NEW YORK (CBS 2) — The FBI is investigating the theft of checks for charity that were sent to dozens – possibly even hundreds – of synagogues.

Members of the synagogues and other officials are left wondering who is stealing the checks, and how the thieves are getting the checks cashed into accounts around the world.

As CBS 2’s Pablo Guzman reports, what were believed to be isolated cases may actually be the work of a sophisticated crime ring.

Seniors at Young Israel of Midwood lined up for a bus on Monday, a bus made possible because of charitable donations. However, for many synagogues, it seems those donations are being intercepted.

“They put it in the mail, and the checks disappear!” Brooklyn Assemblyman Dov Hikind said. “For one reason or another, the checks disappear.”

Leaders from more than 15 organizatiosn crammed into Assemblyman Hikind’s office to say that someone has been stealing donations.

The theft only begins when the checks are grabbed out of a mailbox, however. What happens next shows how sophisticated and organized – and how big – the operation really is.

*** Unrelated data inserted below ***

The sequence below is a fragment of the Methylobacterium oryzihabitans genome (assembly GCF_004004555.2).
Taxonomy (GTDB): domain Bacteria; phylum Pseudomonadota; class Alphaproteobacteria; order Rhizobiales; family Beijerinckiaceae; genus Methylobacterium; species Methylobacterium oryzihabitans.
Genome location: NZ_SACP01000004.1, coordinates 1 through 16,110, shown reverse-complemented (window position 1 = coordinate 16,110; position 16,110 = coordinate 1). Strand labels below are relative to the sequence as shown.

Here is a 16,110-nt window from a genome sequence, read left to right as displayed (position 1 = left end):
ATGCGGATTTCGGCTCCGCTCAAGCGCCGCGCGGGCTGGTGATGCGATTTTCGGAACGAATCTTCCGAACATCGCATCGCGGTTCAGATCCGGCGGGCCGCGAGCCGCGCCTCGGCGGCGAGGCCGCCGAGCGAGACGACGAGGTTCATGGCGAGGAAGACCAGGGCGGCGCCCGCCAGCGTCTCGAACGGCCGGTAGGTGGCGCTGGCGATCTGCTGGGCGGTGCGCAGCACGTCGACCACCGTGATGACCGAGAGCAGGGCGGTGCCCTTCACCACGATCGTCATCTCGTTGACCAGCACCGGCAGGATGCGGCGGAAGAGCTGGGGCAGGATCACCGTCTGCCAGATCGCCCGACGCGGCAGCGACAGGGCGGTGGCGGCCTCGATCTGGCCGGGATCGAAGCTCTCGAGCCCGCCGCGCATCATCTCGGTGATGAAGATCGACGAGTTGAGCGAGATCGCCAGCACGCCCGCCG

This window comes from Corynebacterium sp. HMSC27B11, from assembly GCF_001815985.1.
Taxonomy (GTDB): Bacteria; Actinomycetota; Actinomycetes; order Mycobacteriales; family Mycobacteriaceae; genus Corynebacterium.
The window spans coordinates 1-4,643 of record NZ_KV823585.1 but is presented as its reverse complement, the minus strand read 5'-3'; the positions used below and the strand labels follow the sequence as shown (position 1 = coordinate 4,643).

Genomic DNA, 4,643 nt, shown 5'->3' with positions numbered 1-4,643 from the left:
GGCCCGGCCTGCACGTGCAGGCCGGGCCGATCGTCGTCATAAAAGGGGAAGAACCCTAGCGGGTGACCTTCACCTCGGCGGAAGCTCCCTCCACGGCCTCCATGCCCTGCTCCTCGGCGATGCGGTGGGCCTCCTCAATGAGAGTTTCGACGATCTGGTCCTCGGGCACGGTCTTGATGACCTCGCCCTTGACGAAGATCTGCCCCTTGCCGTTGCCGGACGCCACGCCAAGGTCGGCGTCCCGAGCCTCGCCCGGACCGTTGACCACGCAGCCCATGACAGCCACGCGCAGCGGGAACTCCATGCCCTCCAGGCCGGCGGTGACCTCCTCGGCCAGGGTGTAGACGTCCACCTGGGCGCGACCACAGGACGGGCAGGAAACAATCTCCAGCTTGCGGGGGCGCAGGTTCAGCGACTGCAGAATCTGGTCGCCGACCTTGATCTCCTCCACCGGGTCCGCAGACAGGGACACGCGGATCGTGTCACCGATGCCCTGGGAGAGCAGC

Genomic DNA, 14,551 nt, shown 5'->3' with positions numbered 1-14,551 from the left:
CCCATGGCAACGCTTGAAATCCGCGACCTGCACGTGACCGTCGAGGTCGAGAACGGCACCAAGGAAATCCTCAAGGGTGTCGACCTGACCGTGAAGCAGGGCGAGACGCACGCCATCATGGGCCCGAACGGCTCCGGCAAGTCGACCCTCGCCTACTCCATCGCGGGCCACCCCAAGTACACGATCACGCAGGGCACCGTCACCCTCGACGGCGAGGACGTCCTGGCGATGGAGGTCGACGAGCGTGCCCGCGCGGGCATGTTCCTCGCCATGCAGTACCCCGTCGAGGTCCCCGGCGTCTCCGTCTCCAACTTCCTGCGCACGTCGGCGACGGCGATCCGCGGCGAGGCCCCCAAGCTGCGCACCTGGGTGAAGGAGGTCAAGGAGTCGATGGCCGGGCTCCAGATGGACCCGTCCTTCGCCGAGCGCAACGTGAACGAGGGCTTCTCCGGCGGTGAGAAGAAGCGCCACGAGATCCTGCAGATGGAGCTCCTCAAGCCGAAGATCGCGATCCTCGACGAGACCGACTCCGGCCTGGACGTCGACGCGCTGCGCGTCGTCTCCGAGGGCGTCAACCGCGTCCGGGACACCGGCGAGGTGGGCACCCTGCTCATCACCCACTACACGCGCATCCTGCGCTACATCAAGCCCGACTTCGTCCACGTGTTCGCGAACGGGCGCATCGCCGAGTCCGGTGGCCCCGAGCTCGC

Hikind has copies of some of the checks that were stolen, and the key is not so much what’s on the front of the checks as what’s on the back.

“Each check, in the back, is endorsed by someone that – we have no clue,” he said. “This check of $12,000 disappeared, and went to a strange account.”

Hikind pointed to some of the phony accounts that have been set up around the world. The money was put into those accounts, Hikind says, only after the checks had been cleared by banks like Chase, Astoria Federal, and Sovereign.

That’s why all of the information and evidence has been sent to the FBI.

“Like everyone who may be watching, you just assume that the banks are watching and protecting your accounts,” Burt Blass, of the Torah Center of Hillcrest in Queens, said. “Well guess what? Maybe not.”

Assemblyman Hikind said the thefts could even add up to millions of dollars.

Often, thefts like these begin with check stolen on the Sabbath, because no one starts looking until at least Monday.

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